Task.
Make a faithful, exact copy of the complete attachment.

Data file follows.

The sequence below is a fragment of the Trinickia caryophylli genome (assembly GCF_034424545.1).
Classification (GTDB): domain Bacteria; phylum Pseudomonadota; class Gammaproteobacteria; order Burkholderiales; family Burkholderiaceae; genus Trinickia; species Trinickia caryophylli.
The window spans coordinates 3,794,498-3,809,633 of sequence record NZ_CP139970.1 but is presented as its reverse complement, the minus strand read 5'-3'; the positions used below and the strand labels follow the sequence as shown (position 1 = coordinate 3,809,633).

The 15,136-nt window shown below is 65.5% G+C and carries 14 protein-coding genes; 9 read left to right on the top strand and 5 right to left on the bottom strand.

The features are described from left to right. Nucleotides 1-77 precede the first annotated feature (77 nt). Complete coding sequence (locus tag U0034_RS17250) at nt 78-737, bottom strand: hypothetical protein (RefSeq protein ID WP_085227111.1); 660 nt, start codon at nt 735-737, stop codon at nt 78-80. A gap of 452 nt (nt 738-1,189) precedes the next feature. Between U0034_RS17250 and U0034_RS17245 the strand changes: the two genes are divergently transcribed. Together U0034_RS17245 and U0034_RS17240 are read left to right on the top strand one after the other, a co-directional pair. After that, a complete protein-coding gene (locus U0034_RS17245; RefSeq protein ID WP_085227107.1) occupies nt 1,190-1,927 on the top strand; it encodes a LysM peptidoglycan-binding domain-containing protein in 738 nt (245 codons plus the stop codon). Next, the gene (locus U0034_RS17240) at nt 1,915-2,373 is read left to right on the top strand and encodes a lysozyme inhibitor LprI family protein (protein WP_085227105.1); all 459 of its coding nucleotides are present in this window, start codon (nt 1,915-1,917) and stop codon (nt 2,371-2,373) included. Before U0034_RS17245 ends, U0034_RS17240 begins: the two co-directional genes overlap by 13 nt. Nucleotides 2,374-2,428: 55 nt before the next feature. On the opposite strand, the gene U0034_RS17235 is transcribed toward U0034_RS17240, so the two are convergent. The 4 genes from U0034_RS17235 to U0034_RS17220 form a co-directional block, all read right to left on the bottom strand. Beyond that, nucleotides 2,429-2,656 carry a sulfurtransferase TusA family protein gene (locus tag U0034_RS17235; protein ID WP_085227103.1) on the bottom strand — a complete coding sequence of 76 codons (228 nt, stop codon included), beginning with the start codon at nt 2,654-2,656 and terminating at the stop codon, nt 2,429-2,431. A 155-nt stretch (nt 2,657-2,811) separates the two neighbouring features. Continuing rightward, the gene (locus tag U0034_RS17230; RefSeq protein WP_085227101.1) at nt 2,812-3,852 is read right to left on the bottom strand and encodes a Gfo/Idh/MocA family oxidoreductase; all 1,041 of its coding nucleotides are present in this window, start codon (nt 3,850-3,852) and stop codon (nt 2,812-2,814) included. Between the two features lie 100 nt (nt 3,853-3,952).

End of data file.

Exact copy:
The sequence below is a fragment of the Trinickia caryophylli genome (assembly GCF_034424545.1).
Classification (GTDB): domain Bacteria; phylum Pseudomonadota; class Gammaproteobacteria; order Burkholderiales; family Burkholderiaceae; genus Trinickia; species Trinickia caryophylli.
The window spans coordinates 3,794,498-3,809,633 of sequence record NZ_CP139970.1 but is presented as its reverse complement, the minus strand read 5'-3'; the positions used below and the strand labels follow the sequence as shown (position 1 = coordinate 3,809,633).

The 15,136-nt window shown below is 65.5% G+C and carries 14 protein-coding genes; 9 read left to right on the top strand and 5 right to left on the bottom strand.

The features are described from left to right. Nucleotides 1-77 precede the first annotated feature (77 nt). Complete coding sequence (locus tag U0034_RS17250) at nt 78-737, bottom strand: hypothetical protein (RefSeq protein ID WP_085227111.1); 660 nt, start codon at nt 735-737, stop codon at nt 78-80. A gap of 452 nt (nt 738-1,189) precedes the next feature. Between U0034_RS17250 and U0034_RS17245 the strand changes: the two genes are divergently transcribed. Together U0034_RS17245 and U0034_RS17240 are read left to right on the top strand one after the other, a co-directional pair. After that, a complete protein-coding gene (locus U0034_RS17245; RefSeq protein ID WP_085227107.1) occupies nt 1,190-1,927 on the top strand; it encodes a LysM peptidoglycan-binding domain-containing protein in 738 nt (245 codons plus the stop codon). Next, the gene (locus U0034_RS17240) at nt 1,915-2,373 is read left to right on the top strand and encodes a lysozyme inhibitor LprI family protein (protein WP_085227105.1); all 459 of its coding nucleotides are present in this window, start codon (nt 1,915-1,917) and stop codon (nt 2,371-2,373) included. Before U0034_RS17245 ends, U0034_RS17240 begins: the two co-directional genes overlap by 13 nt. Nucleotides 2,374-2,428: 55 nt before the next feature. On the opposite strand, the gene U0034_RS17235 is transcribed toward U0034_RS17240, so the two are convergent. The 4 genes from U0034_RS17235 to U0034_RS17220 form a co-directional block, all read right to left on the bottom strand. Beyond that, nucleotides 2,429-2,656 carry a sulfurtransferase TusA family protein gene (locus tag U0034_RS17235; protein ID WP_085227103.1) on the bottom strand — a complete coding sequence of 76 codons (228 nt, stop codon included), beginning with the start codon at nt 2,654-2,656 and terminating at the stop codon, nt 2,429-2,431. A 155-nt stretch (nt 2,657-2,811) separates the two neighbouring features. Continuing rightward, the gene (locus tag U0034_RS17230; RefSeq protein WP_085227101.1) at nt 2,812-3,852 is read right to left on the bottom strand and encodes a Gfo/Idh/MocA family oxidoreductase; all 1,041 of its coding nucleotides are present in this window, start codon (nt 3,850-3,852) and stop codon (nt 2,812-2,814) included. Between the two features lie 100 nt (nt 3,853-3,952).